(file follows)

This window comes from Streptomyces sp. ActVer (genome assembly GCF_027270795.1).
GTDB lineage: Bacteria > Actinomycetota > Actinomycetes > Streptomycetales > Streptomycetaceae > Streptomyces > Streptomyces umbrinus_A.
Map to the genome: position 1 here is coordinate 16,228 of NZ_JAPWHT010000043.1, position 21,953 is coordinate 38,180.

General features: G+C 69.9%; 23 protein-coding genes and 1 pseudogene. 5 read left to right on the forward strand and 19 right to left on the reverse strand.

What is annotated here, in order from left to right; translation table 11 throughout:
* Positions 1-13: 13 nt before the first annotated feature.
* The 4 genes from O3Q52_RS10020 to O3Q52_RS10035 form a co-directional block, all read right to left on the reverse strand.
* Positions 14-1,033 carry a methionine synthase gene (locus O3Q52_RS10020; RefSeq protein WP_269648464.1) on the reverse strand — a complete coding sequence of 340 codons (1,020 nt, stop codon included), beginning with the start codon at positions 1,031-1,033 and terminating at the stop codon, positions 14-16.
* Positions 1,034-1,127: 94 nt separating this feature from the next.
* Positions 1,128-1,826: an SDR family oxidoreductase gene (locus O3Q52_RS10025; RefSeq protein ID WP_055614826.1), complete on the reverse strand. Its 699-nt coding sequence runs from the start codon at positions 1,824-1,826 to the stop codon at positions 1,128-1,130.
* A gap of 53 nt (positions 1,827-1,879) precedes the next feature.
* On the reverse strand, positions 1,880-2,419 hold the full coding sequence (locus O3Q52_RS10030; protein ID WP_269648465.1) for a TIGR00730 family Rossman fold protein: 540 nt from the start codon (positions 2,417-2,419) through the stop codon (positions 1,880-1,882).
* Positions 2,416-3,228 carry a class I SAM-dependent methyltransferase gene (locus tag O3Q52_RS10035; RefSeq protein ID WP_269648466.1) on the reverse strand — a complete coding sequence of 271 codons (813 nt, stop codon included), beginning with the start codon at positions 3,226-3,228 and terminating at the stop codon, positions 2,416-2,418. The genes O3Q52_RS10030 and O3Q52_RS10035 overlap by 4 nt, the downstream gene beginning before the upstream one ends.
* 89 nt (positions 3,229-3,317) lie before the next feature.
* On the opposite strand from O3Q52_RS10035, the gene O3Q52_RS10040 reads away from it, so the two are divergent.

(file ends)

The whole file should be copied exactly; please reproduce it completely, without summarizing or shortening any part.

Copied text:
This window comes from Streptomyces sp. ActVer (genome assembly GCF_027270795.1).
GTDB lineage: Bacteria > Actinomycetota > Actinomycetes > Streptomycetales > Streptomycetaceae > Streptomyces > Streptomyces umbrinus_A.
Map to the genome: position 1 here is coordinate 16,228 of NZ_JAPWHT010000043.1, position 21,953 is coordinate 38,180.

General features: G+C 69.9%; 23 protein-coding genes and 1 pseudogene. 5 read left to right on the forward strand and 19 right to left on the reverse strand.

What is annotated here, in order from left to right; translation table 11 throughout:
* Positions 1-13: 13 nt before the first annotated feature.
* The 4 genes from O3Q52_RS10020 to O3Q52_RS10035 form a co-directional block, all read right to left on the reverse strand.
* Positions 14-1,033 carry a methionine synthase gene (locus O3Q52_RS10020; RefSeq protein WP_269648464.1) on the reverse strand — a complete coding sequence of 340 codons (1,020 nt, stop codon included), beginning with the start codon at positions 1,031-1,033 and terminating at the stop codon, positions 14-16.
* Positions 1,034-1,127: 94 nt separating this feature from the next.
* Positions 1,128-1,826: an SDR family oxidoreductase gene (locus O3Q52_RS10025; RefSeq protein ID WP_055614826.1), complete on the reverse strand. Its 699-nt coding sequence runs from the start codon at positions 1,824-1,826 to the stop codon at positions 1,128-1,130.
* A gap of 53 nt (positions 1,827-1,879) precedes the next feature.
* On the reverse strand, positions 1,880-2,419 hold the full coding sequence (locus O3Q52_RS10030; protein ID WP_269648465.1) for a TIGR00730 family Rossman fold protein: 540 nt from the start codon (positions 2,417-2,419) through the stop codon (positions 1,880-1,882).
* Positions 2,416-3,228 carry a class I SAM-dependent methyltransferase gene (locus tag O3Q52_RS10035; RefSeq protein ID WP_269648466.1) on the reverse strand — a complete coding sequence of 271 codons (813 nt, stop codon included), beginning with the start codon at positions 3,226-3,228 and terminating at the stop codon, positions 2,416-2,418. The genes O3Q52_RS10030 and O3Q52_RS10035 overlap by 4 nt, the downstream gene beginning before the upstream one ends.
* 89 nt (positions 3,229-3,317) lie before the next feature.
* On the opposite strand from O3Q52_RS10035, the gene O3Q52_RS10040 reads away from it, so the two are divergent.